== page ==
The health care personnel at the hospital to which I was taken must now have a strange idea of who might be a terrorist based on the fact that the cop who took me there was waving around my charges sheet. That can only heighten the fear in some middle class communities in the Chicago area. “I saw one of them…”

The use of undercover cops in the way that the CPD infiltrated organizations involved in protesting, strikingly including the street medics, makes one understand that any organization doing anything can be construed as a threat, infiltrated with someone who knows how to get uncontexted conversations to become critical evidence, then create a narrative to make the worst case of the evidence, and take it to court as a high-profile case in which the media operate totally out of the prosecution framing. Needless to say, this is McCarthyism  pure and simple. Or worse, the processes that we rightly condemn in police states.

Does it make me more circumspect in what I say? Of course it does. I’m more aware that there is some invisible line that I am walking with regard to reporting what I saw and what I see and advocating what I think as a citizen needs to be done.

Prosecutorial Shenanigans, Judicial Elections, and Political Culture

How bad were the prosecutorial shenanigans in the NATO 3 trial? Some news reporters were hoping for jury nullification as a punishment for prosecutorial overreach. And how lax was the judge at these shenanigans? From a charitable perspective, he allowed the prosecution enough latitude hoping it would come out as some semblance of justice in the verdict. The points at which, in my opinion, he should have acted and did not was in allowing the admission of a recipe for making pipe bombs without provenance or relevance and his failure to rule in favor of the directed verdict motion by the defense before it went to the jury. IMO that distracted the jury from ample consideration of the evidence in incendiary device charges. I understand that directed verdicts are difficult to get, but the evidence presented seemed so disconnected from the accused and so much that of actions of the undercover officers.

Particularly interesting in the evidence was Officer Mehmet Uygen’s testimony that he brought the beer bottles partially filled with gas and stoppered with scraps of his own bandana into the apartment in a waste can and covered them so they would not smell. I keep imagining one of us, other than the three, smelling gas, saying “WTF”, and destroying the carefully planted evidence. That assumes that Officer Uygen is telling the truth about when he placed the evidence in the apartment. The shenanigans in the introduction of the pipe bomb instructions call into question the integrity of the testimony about other evidence. There is no independent evidence that gas was ever in the apartment as far as I know. And a news report of an interview with the residents of the front apartment indicates that the police were very interested in wanting them to assert that they smelled gas shows that the CPD was intent on constructing a narrative even before the evidence technicians arrived.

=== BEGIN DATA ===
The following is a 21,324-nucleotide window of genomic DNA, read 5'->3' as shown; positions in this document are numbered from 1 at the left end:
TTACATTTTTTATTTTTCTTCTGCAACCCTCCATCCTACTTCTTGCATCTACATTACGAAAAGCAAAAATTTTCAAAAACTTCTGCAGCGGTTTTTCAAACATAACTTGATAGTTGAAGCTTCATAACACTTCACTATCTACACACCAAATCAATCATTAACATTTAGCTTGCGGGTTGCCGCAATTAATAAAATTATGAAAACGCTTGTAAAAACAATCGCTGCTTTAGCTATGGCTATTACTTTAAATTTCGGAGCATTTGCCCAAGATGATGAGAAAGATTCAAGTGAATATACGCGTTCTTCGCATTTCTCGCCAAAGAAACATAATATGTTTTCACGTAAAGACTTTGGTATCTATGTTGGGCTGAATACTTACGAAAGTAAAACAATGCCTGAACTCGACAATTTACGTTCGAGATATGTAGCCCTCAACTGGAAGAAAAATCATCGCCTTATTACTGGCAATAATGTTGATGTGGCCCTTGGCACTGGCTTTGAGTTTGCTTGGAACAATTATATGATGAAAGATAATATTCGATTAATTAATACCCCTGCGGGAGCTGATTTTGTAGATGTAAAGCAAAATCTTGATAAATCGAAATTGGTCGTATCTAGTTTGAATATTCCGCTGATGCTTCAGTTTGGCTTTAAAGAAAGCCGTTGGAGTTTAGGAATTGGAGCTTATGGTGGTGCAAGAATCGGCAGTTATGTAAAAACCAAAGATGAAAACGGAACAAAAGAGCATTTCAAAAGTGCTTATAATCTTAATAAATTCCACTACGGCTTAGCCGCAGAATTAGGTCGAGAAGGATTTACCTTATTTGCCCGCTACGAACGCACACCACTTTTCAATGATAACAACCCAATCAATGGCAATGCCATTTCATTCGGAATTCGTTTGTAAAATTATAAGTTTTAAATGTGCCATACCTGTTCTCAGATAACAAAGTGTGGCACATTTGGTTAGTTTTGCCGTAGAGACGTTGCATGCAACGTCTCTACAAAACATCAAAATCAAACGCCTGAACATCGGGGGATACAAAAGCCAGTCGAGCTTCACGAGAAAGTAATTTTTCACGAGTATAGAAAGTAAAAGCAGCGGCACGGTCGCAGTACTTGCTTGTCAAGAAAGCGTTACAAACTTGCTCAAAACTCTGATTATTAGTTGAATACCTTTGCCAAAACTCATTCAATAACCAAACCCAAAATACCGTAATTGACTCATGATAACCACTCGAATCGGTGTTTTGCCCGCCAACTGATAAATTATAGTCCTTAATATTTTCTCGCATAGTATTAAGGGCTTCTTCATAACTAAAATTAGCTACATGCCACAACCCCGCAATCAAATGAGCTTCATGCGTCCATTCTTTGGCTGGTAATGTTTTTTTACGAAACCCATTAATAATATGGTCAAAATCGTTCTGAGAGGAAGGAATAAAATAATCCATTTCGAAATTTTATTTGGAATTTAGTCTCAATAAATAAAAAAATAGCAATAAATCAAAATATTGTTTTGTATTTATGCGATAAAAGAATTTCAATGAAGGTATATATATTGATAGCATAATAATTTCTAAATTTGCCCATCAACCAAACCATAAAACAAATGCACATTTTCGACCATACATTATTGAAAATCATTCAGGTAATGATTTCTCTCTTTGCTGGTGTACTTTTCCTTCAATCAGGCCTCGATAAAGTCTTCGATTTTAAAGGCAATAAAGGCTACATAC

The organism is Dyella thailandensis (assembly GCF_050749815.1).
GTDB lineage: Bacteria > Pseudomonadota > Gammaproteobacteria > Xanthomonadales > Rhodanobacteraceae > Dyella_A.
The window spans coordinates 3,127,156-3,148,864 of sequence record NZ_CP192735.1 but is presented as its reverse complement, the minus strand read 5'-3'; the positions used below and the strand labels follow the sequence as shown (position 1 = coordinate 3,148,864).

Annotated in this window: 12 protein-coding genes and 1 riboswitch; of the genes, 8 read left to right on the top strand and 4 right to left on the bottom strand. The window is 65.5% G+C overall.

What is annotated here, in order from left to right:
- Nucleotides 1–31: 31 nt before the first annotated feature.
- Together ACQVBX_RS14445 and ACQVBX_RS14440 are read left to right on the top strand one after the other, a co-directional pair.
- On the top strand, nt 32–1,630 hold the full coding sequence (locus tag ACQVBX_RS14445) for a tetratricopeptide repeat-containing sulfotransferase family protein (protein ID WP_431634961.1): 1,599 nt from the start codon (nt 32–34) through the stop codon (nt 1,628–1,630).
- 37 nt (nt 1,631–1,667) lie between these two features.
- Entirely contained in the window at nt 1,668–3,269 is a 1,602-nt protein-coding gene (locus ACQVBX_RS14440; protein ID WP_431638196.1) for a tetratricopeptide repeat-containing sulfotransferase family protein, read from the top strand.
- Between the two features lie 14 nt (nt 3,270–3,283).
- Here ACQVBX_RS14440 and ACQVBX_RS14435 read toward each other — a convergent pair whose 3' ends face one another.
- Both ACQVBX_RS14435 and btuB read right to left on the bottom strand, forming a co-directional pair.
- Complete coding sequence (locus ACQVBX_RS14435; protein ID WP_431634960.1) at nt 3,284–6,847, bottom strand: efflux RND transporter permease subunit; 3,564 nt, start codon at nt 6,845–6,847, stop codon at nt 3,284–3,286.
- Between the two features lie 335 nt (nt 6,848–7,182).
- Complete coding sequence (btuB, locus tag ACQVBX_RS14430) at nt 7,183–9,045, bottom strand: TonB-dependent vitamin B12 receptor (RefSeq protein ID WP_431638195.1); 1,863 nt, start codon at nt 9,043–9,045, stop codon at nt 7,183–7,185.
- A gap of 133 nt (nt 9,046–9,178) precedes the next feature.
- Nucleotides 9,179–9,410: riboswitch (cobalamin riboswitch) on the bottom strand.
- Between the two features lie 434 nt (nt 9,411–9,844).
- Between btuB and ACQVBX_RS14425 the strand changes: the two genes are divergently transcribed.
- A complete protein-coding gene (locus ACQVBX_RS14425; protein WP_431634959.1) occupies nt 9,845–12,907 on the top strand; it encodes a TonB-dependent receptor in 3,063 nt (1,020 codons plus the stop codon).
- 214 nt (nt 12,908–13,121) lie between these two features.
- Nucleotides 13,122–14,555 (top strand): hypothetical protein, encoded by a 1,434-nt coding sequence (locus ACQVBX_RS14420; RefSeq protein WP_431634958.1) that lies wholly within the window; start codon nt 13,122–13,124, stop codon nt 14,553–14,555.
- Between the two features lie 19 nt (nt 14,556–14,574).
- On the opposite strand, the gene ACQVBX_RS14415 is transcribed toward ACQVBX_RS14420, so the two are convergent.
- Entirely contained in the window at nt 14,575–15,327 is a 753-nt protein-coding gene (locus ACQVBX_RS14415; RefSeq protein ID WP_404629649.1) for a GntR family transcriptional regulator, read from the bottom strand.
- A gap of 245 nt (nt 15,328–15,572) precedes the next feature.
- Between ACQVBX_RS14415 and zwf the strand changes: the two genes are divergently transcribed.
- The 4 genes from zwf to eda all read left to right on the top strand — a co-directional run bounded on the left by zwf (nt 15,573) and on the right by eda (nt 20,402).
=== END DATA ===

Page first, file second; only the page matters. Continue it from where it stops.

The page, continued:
Frankly, there is nothing in the evidence more than three guys humored a couple of undercover cops in the undercover cops’ own fetishization of molotov cocktails and fantasy (or was the cops’ own deepest anxieties) of cops burning from a tossed molotov cocktail. And that an all- too-brief DHS-sponsored training course in counter-terrorism and crowd control inspired these anxieties and the narrative that went with it. That is to say, the evidence is so scant that many narratives can be forced on it.

And so we come to the elected state’s attorney and the elected state judge in the case. Cynically or gullibly both of them bought into the terrorism narrative in a way that shaped the outcome of the trial, and to the states attorney’s satisfaction, produced a guilty verdict that the judge has the possibility of exacting a sentence of 30 years for each of the NATO 3. We will see on February 28 how far down that road the judge is willing to go.

Elected. And in the City of Chicago, that means elected with the aid of the longtime Chicago city machine that was put together by Richard J. Daley and maintained, even with more independent mayors, by organizations at the ward level and through capture of a sufficient number of aldermen, who in turn have a core of get-out-the-vote workers and strategies to deliver enough votes in their local geography. On items that have high interest with those who pull the strings of the machine–and the G8/NATO Summits were apparently of high interest to creating a global image for Chicago–the rest of the machine moves with the machine. Even Rahm [Mayor Rahm Emmanuel] moves with the machine, he’s no Richard J. Daley. In this case, the state’s attorney and the judge are not free and independent agents of justice. (more…)